Activities can keep you out of the fray.
If possible, want to do something you would like to do even if your family isn’t around, so you aren’t twisting yourself into a pretzel to accommodate. Maybe you call up your sister or your folks beforehand ask is there any ideas they would want to try, a hike they always wanted to go on? The opportunity to do something new can shake up old habits. If not, everyone wants to participate in the new activity allow room for that – remember we are trying to decrease tension and boredom not increase it. If Uncle Marty is more interested at shouting at the new or playing solitaire let him be.
You can walk the family pet – always a great excuse to get some air.
If you know something a member of the family would be interested to know/talk about initiate the conversation – sometimes people fall into dysfunctional dynamics simply because they don’t know how to have a different conversation. Ex – “Hey Mom did you see this kitchen on Pinterest?”
Another idea is to look up the New York Times article about 36 questions to fall in love. You can find one or two questions to ask family members at the dinner table or whenever and you might be surprised what you learn or how you connect. https://www.nytimes.com/2015/01/09/style/no-37-big-wedding-or-small.html
Don’t put pressure on yourself to control the interactions between every family member – it is exhausting and a losing game. And I hear you codependents that are saying “But, I can make sure family gets along well” – my question to you is what does that cost you and is it a tab you can keep paying or does that pressure make you want to avoid your family altogether?
Write down a list on your phone of all the positive things you would like to hear at the holidays and read them to yourself when things get rough – it can be your very own pep talk. It doesn’t have to be smarmy it can be “hey the holidays end soon and you get to go back home” & “you survived this before with less resources that you have now.” Whatever feels true and comforting.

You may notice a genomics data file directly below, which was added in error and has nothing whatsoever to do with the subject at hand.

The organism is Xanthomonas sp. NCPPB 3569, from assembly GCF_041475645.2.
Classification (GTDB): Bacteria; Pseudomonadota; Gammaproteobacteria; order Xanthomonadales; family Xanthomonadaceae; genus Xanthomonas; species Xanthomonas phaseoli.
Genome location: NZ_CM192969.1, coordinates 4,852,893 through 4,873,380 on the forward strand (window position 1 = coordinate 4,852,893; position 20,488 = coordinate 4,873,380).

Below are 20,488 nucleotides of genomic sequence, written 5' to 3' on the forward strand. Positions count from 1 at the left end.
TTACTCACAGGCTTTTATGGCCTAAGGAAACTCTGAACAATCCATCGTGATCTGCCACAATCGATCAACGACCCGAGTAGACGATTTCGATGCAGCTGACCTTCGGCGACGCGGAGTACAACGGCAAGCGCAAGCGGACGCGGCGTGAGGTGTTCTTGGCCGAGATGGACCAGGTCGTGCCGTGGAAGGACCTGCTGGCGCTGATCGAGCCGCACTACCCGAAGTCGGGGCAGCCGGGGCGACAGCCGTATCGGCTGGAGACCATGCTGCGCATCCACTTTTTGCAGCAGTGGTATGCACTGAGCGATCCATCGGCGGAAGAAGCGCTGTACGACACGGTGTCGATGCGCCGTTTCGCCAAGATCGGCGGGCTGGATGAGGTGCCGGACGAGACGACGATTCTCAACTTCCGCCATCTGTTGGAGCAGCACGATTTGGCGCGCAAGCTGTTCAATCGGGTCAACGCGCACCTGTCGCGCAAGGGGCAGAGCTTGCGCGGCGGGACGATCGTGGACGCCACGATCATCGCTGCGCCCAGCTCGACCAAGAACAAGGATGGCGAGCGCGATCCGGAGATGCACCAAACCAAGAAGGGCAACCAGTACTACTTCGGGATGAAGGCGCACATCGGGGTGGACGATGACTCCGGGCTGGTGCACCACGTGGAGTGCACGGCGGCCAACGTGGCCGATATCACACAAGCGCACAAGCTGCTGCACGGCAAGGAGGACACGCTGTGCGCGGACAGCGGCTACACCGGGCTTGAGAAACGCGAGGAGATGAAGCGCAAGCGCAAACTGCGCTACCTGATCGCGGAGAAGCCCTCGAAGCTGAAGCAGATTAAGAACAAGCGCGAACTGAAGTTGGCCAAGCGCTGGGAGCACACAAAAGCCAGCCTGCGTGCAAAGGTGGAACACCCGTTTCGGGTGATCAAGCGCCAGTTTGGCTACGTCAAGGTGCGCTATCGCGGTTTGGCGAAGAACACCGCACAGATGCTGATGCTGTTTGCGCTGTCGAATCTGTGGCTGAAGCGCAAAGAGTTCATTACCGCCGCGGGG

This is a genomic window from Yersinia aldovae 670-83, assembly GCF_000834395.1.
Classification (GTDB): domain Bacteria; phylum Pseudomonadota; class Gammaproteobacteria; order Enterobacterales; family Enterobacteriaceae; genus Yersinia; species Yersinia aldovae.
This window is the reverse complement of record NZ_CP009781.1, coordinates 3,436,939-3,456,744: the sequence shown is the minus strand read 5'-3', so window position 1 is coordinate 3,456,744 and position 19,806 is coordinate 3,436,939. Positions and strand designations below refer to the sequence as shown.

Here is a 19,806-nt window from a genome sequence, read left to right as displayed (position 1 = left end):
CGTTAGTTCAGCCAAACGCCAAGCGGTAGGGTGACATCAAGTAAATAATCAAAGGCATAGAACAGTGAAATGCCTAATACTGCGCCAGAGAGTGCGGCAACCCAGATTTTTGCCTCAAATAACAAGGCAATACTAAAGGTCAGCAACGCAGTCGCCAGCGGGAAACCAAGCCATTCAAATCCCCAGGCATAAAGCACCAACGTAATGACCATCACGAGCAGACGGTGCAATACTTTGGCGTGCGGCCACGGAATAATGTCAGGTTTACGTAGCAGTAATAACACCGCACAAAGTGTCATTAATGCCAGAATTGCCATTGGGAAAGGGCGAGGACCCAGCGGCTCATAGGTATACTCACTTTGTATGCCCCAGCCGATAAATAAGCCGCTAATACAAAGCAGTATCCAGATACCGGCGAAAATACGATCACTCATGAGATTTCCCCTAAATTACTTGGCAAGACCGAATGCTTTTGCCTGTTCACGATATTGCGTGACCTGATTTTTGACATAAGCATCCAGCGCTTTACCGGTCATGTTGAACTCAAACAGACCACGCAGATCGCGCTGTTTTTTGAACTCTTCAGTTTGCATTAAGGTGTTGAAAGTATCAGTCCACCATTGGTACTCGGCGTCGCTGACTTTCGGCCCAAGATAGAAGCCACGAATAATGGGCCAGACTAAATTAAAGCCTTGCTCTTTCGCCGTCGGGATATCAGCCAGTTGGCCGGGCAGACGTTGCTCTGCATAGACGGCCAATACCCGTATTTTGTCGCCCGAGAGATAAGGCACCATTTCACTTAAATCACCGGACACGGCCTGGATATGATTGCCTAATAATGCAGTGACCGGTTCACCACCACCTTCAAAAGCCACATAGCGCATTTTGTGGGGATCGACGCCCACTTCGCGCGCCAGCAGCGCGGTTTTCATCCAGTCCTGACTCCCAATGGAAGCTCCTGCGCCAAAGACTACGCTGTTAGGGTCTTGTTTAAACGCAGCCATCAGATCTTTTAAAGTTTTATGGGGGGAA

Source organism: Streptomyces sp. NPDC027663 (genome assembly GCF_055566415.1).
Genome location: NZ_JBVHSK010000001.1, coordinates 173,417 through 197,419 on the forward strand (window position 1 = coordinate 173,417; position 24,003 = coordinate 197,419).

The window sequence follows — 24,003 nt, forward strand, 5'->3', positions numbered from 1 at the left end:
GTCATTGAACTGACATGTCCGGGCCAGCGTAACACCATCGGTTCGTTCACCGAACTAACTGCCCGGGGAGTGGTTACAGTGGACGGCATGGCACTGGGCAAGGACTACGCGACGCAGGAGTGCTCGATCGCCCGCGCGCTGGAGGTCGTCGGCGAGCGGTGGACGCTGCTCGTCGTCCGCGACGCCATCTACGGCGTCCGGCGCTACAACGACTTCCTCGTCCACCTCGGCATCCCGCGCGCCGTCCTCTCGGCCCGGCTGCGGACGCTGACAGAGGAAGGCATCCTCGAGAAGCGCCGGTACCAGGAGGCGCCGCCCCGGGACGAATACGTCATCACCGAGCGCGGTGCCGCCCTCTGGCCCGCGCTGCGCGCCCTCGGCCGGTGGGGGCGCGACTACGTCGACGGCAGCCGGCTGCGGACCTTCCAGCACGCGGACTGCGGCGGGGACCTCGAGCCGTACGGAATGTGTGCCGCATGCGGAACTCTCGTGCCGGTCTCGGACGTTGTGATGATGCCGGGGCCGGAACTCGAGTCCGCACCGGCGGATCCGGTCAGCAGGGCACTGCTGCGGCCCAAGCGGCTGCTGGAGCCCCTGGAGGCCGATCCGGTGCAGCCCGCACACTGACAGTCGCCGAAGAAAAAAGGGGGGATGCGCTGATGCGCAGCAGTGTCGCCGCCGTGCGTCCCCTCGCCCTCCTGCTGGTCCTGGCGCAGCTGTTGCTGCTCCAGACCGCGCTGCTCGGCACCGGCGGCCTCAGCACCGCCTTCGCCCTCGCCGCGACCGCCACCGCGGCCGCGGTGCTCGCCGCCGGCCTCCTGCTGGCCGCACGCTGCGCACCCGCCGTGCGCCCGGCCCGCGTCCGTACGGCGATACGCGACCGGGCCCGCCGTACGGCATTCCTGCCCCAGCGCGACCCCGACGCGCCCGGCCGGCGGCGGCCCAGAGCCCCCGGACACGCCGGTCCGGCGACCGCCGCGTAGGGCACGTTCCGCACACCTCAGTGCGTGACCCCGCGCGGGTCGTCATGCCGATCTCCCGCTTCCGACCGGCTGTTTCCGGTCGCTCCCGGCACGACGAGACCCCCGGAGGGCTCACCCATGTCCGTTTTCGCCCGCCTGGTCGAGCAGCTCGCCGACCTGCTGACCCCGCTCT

If you like to journal do so.
If you work out do so – anything physical helps burn off the hyper vigilant feelings.
Give no power to those ‘they always’ or ‘they never’ thoughts – they will not be your friend as you sit down next to Uncle George at the dinner table. Those thoughts need to be put to bed for another time – whether that be in therapy, journaling, a shady Instagram post. Some other opportunity when the pressure isn’t so high.
Don’t judge yourself on how others responded – that is theirs to work on. Assess yourself on what your goals were and if an interaction went sideways what does that teach you.
Learn to accept that everyone is working out their stuff. If your sister will always need to prove she is better than you let her and notice how sad it is that this is still happening instead of planning your rebuttal. Now see I didn’t say to tell her how sad she is I said notice – this is an internal exercise my friends.
If your folks fight about politics maybe that’s just how they connect – thru conflict. You can disagree with the process, create something different in your own home without trying to control the family of origin homestead. It is hard when you are growing to not want everyone to grow with you. That doesn’t mean to accept being mistreated, you can always respond. The difference can be in responding instead of reacting. This isn’t probably the day where your family will resolve everything that went wrong – and that’s probably a good thing as it would make it a very heavy day.
The point is in the end to do something different so you can show up different. To allow the ability for positive moment to happen.
After it is over, plan something to look forward to once you get home. See that friend that makes you laugh so hard your sides hurt. Take a day off to just be at home. Have the neighbors come to the fire pit with hot chocolate or hot toddies – whatever is your speed. Watch that movie you never got the chance to see. Listen to music loud – make it a celebration.